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Monday July 16, 2007
By JOSEPH M. FERNANDO and UMMADEVI SUPPIAH
Tun V.T. Sambanthan stepped in to lead the Malayan Indian Congress at a crucial period in the party's development as the independence movement began to gather pace.
VEERASAMY Thirunyana Sambanthan, better known as Tun V.T. Sambanthan, was one of the leading Indian leaders who played a prominent role in the independence movement in Malaya. As president of the Malayan Indian Congress (MIC) during this important period of transition, he worked closely with Alliance Party leader Tunku Abdul Rahman and they developed a close personal bond.
The entry of the MIC into the multi-communal Alliance in 1955 contributed greatly to enhancing the coalition’s image as the main representative of the three main communities in Malaya.
First Prime Minister Tunku Abdul Rahman described Sambanthan as a “lovable character, gentle and very easy-going”. Despite the apparent soft outward appearance, Sambanthan was a tough politician and negotiator.
He took over the mantle of the MIC during a period of turmoil in the party in 1955, barely months before the first federal elections, and over time strengthen the party and consolidated its position in the coalition.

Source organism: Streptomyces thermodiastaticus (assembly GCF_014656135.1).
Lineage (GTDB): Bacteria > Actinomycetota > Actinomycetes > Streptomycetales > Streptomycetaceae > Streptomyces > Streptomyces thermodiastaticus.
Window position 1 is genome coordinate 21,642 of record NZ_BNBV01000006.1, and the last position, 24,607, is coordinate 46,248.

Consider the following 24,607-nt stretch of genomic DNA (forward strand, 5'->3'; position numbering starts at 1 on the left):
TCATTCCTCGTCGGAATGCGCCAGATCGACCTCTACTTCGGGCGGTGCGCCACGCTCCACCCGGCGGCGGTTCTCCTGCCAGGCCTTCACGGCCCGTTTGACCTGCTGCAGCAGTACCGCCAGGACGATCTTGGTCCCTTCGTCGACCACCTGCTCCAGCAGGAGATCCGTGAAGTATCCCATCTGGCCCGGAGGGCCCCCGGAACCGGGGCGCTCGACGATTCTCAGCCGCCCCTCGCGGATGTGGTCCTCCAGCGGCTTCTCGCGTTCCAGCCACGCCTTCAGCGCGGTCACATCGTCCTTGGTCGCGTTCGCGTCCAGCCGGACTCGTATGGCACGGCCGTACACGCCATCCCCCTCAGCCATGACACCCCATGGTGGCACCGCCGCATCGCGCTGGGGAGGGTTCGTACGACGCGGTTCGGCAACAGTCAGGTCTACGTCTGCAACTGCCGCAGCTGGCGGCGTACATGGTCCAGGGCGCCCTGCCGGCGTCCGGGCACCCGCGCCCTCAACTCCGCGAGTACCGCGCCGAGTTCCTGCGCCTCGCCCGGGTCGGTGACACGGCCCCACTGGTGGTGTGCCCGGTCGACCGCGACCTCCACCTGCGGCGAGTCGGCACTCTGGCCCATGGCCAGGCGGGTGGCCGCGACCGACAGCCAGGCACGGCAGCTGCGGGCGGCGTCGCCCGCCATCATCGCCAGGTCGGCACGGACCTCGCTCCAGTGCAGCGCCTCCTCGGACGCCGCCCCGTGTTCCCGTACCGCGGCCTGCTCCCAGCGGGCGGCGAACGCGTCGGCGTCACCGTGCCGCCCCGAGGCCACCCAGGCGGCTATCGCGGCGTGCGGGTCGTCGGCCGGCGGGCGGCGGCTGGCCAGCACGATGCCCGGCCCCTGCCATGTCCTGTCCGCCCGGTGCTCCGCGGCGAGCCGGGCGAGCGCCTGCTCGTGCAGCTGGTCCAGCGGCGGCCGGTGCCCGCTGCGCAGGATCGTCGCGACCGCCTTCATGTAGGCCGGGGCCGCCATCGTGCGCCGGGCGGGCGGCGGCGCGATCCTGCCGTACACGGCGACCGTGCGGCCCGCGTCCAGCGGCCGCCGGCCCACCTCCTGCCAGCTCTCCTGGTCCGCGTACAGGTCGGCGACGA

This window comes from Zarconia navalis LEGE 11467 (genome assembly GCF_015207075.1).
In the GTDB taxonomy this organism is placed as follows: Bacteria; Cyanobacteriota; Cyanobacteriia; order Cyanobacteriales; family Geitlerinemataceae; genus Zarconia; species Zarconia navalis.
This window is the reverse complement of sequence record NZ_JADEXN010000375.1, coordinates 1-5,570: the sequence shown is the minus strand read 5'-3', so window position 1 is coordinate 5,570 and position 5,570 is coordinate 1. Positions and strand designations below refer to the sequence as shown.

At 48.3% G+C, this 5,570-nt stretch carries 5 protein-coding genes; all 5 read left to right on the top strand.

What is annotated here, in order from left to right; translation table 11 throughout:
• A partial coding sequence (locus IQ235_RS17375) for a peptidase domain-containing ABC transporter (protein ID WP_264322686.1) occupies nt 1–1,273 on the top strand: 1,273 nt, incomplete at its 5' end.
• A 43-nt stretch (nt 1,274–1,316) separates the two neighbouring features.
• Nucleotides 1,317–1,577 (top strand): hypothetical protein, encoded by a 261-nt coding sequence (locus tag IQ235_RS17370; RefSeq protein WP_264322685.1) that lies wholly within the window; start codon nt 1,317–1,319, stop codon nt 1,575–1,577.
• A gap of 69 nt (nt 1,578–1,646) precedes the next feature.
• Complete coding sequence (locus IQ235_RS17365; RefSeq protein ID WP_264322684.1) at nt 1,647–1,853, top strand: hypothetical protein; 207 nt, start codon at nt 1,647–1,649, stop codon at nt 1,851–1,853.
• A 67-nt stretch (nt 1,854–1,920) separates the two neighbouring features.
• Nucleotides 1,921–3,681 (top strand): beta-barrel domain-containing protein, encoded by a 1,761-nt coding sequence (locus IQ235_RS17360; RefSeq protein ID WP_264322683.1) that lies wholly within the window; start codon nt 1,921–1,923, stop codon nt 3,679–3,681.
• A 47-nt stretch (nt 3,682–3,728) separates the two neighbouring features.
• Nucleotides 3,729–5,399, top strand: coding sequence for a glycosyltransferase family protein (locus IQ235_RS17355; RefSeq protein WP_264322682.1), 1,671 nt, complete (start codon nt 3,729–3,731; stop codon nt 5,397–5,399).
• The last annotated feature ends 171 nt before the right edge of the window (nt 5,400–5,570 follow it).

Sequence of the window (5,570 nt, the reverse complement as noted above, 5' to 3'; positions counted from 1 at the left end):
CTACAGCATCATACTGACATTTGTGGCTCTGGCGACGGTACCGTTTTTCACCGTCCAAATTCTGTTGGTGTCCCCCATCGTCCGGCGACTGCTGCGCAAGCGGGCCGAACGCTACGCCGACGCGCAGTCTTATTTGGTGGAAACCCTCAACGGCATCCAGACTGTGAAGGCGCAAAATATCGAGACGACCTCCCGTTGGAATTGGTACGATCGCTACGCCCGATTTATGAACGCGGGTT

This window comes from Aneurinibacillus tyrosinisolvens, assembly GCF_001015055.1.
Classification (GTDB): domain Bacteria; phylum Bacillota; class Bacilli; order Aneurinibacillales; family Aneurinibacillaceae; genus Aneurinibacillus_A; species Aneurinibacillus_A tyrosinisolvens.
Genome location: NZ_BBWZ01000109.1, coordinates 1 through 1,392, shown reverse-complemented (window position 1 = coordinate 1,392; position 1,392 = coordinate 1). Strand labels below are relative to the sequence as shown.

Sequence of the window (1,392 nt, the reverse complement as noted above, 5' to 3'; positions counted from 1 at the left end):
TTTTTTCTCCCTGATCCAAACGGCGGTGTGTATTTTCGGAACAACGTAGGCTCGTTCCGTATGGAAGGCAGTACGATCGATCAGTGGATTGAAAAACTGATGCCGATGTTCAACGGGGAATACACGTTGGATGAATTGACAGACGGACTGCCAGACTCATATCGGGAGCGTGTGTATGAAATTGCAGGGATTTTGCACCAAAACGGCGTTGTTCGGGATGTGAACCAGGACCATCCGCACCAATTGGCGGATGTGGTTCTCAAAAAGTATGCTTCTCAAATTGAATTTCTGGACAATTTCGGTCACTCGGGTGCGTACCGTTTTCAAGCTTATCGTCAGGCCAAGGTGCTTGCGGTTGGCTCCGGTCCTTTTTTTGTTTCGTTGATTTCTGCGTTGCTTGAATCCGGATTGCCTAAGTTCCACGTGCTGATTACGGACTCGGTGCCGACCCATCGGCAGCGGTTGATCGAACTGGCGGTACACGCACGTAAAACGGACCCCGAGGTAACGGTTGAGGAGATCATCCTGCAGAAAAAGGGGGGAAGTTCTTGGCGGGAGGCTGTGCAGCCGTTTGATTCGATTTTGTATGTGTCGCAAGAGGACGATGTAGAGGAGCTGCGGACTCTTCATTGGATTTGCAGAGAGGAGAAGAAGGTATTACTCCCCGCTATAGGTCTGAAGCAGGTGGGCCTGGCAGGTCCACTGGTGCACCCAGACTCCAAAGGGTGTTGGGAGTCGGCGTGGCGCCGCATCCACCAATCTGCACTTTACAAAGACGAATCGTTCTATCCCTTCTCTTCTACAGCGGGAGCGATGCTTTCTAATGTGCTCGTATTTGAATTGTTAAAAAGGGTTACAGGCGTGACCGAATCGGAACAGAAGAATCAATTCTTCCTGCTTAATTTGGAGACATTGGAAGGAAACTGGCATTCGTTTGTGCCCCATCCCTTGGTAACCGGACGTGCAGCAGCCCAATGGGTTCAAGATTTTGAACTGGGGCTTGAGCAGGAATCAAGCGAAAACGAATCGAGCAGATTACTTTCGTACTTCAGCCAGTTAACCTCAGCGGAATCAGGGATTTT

He did not always please his members, but was able to gradually unite a party that had considerable internal splits.
In 1954, there were serious debates within the MIC as to whether the party should join the Umno-MCA Alliance that was emerging as the leading political movement in the country, following their successes in local elections.
The MIC had aligned itself with Datuk Onn Jaafar’s Independence of Malaya Party and later Party Negara, and there was a rethink within the MIC leadership during this period.
According to Rajeswary Ampalavanar (author of The Indian Minority and Political Change in Malaya 1954-1957), the MIC leadership was quite eager to join the Alliance but there was some resistance within the party’s broader membership.
They were willing to support the move if the party could secure some concessions from the Alliance on inter-communal issues, particularly on education.
Then MIC president K.L. Devaser came under heavy criticism from the Tamil media for not addressing the pressing issues facing the community. While he was quite outspoken, his influence was largely among the urban-based Indian elite and he lacked wider grassroots support.
Some in the party felt that there was a need for a leader with a stronger relationship with the party’s grassroots. In March 1955, reports in the local daily Tamil Murasu urged Tamils to boycott the MIC.
Sambanthan, then a state MIC leader, emerged during this period as an alternative candidate for the party leadership. Going by historical records, he was literally coerced into taking up the presidency.